A battle of wills!
When Lady Sara Herriard’s husband dies in a duel, she turns her back on the vagaries of the ton. From now on, she will live as she pleases. She won’t change for anyone – certainly not for the infuriating Lucian Avery, Marquess of Cannock! Lucian must help his sister recover from a disastrous elopement and reluctantly enlists Lady Sara’s help. She couldn’t be further from the conventional, obedient wife he’s expected to marry, but soon, all he craves is for her to surrender – and join him in his bed!
Publisher and Release Date: Harlequin Historical, March 2017
Time and Setting: England 1818
Genre: Historical Romance
Heat Level: 2
Reviewer Rating: 4 stars
Review by Wendy
Surrender to the Marquess ticks all the boxes of a well-written regency romance; the author’s attention to detail is excellent, the setting perfect and so well communicated that one feels the waves on the Dorset beach, hears the seagulls and smells the saltiness of an English seaside. Even the cover is perfect, with the balcony and the sea in the background… add in well developed, three dimensional characters and all is in place for a satisfying read.
Lady Sara Harcourt has escaped to the quiet seaside town of Sandbay in Dorset after her scholastic husband’s tragic death in a duel. By day she is Mrs Harcourt, owner of a shop that sells art and craft supplies, and by night she reverts to being Lady Sara. The locals know who she is,and her connection to the aristocracy has never been a secret, and I admit that while I understood her need to escape after her shocking bereavement, I wasn’t quite sure why she needed to maintain two different identities.
Then we have ‘Mr L.J. Dunton Esquire’ otherwise known as Lucian John Dunton Avery, Marquess of Cannock. He has taken his unwell young sister to the seaside town not only to attempt to heal her in body and mind but also to try to salvage what’s left of her reputation after a disastrous elopement with his private secretary left her alone and bereft on the continent. She miscarried a child and her erstwhile swain mysteriously disappeared, leaving her sick and without the benefit of a wedding ring. It’s imperative that brother and sister keep a low profile in order to protect Marguerite, but it isn’t long before his identity is uncovered by Sara who, recognising a fellow aristocrat by his manner and demeanour, confirms who he is after looking him up in Burke’s Peerage. Before that, however, Lucian asks Sara if she might have anything in her shop that might interest his sister, and Sara, a forthright, managing kind of female, suggests she come to their hotel to visit the young woman.
Lucian and Sara feel an immediate frisson of attraction from their first meeting and I must say that the author develops their relationship well although it isn’t long before the difficulties they face start to look quite insurmountable. Both are extremely attractive, independent people – Sara’s freedom has been hard won and she does not wish to be bound by convention. Lucian would like nothing more than to have a passionate affair with the intriguingly beautiful widow and eventually they do succumb to the overwhelming attraction between them but it is difficult to carry it on when she has become his sister’s champion. Society would not approve of his lover being his sister’s friend or chaperone.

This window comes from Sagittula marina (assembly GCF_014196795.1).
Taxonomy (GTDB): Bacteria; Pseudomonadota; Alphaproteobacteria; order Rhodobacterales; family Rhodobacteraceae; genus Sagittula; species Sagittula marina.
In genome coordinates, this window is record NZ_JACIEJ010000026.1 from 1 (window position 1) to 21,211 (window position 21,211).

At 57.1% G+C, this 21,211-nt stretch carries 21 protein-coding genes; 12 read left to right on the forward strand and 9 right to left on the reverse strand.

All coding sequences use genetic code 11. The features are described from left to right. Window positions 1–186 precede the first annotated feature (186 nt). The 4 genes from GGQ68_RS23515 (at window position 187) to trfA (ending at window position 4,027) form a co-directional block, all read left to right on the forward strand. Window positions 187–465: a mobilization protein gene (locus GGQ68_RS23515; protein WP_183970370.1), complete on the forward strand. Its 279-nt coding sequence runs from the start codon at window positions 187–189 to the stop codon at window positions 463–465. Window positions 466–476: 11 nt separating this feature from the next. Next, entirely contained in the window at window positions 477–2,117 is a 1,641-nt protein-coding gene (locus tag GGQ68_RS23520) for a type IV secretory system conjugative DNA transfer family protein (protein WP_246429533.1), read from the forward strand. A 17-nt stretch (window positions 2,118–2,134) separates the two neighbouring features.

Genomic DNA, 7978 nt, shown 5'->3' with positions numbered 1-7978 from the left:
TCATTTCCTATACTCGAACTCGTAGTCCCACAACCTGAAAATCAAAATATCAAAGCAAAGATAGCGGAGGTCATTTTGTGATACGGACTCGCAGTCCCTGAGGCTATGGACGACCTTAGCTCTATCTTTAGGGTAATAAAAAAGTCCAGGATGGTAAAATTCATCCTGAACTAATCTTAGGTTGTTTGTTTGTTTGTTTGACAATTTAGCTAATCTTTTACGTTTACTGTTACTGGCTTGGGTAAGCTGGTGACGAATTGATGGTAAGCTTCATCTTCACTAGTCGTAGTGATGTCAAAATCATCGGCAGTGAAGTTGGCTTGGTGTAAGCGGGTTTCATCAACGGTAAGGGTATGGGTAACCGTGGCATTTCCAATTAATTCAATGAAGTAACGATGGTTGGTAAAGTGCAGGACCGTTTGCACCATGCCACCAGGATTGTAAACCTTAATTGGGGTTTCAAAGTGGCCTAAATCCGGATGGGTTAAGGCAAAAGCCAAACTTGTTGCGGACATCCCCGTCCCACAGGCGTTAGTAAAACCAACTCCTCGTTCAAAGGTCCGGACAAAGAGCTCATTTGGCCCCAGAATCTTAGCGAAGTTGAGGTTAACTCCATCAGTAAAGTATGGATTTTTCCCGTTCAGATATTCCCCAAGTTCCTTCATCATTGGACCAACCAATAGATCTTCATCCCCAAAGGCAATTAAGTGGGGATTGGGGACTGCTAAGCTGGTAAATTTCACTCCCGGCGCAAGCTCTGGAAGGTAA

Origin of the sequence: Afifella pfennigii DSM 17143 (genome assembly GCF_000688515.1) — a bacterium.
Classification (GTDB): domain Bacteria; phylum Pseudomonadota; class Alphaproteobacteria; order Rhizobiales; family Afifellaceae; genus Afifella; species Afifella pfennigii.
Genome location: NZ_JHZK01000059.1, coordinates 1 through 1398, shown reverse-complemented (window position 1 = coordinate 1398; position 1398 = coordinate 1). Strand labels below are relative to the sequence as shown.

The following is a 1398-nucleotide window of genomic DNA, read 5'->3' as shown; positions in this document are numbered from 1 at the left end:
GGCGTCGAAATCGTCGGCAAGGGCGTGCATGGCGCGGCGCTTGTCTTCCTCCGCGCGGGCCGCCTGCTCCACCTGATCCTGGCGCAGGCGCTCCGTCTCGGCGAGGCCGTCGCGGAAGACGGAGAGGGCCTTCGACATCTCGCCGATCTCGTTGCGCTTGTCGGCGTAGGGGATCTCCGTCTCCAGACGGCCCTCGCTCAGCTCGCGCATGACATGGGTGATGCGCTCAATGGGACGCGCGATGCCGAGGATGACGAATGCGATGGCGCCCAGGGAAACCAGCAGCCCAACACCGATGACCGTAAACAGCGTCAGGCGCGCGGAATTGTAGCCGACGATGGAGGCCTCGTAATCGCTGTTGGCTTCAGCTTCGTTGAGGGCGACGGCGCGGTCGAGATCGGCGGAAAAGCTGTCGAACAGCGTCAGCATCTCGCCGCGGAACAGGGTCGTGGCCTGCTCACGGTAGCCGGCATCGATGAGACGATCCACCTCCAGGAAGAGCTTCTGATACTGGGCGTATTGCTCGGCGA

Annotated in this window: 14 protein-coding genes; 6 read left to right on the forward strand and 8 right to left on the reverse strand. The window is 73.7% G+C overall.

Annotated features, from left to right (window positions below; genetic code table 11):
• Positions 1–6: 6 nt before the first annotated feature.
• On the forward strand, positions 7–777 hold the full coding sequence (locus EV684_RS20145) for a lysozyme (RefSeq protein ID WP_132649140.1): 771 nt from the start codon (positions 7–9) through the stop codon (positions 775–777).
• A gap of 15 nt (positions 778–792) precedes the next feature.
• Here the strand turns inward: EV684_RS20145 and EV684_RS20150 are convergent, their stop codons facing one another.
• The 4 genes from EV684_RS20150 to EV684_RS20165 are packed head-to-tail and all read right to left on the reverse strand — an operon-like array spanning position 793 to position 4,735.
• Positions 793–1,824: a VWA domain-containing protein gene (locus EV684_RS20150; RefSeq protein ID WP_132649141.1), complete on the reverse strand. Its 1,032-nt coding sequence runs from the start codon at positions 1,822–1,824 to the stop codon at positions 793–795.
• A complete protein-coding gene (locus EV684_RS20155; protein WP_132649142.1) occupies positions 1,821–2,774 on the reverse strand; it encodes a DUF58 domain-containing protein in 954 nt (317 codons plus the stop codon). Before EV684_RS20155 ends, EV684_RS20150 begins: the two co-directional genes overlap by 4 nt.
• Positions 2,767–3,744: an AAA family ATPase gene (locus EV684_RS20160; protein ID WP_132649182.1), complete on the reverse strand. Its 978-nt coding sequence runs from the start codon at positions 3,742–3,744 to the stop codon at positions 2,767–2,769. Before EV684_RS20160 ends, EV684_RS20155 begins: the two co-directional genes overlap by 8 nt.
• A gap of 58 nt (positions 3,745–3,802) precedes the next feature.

There is a battle going on throughout the book which is the real gist of the story. Lucian is the epitome of an honourable aristocrat, brought up to protect his womenfolk whatever the consequences. Sara started out her life with a fair amount of freedom; her mother is half-Indian of superior birth, and her father was a major in the British army until he inherited a marquessate – and she spent the earlier part of her life with her happily married parents and brother in India living a fairly relaxed and normal life. On her father’s accession to his title, the family was obviously obliged to return to England. Sara was allowed to choose her own husband – a scholar – and lived a quiet but happy existence with him until he too was smitten by the honour bug and fought a duel to protect a perceived slight to her honour, and died in the process. As a result she is well and truly against anything that compromises her freedom and will not tolerate any man’s protection. Duels are anathema to her and she won’t countenance them for any reason.
Lucian and Sara, it seems, will always be at odds over his uncompromising over-protectiveness and her independent streak and I wondered how they would ever be able to reconcile their differences. And that’s my dilemma and the reason I haven’t awarded the book a higher grade – they do get their HEA but I still felt that the issues between them were not, nor ever would be, totally resolved. They simply had to agree to disagree.
The book is very well written, and although I had issues with certain aspects of this story, I plan to read more by this author, starting with Forbidden Jewel of India, which tells the love story of Sara’s parents.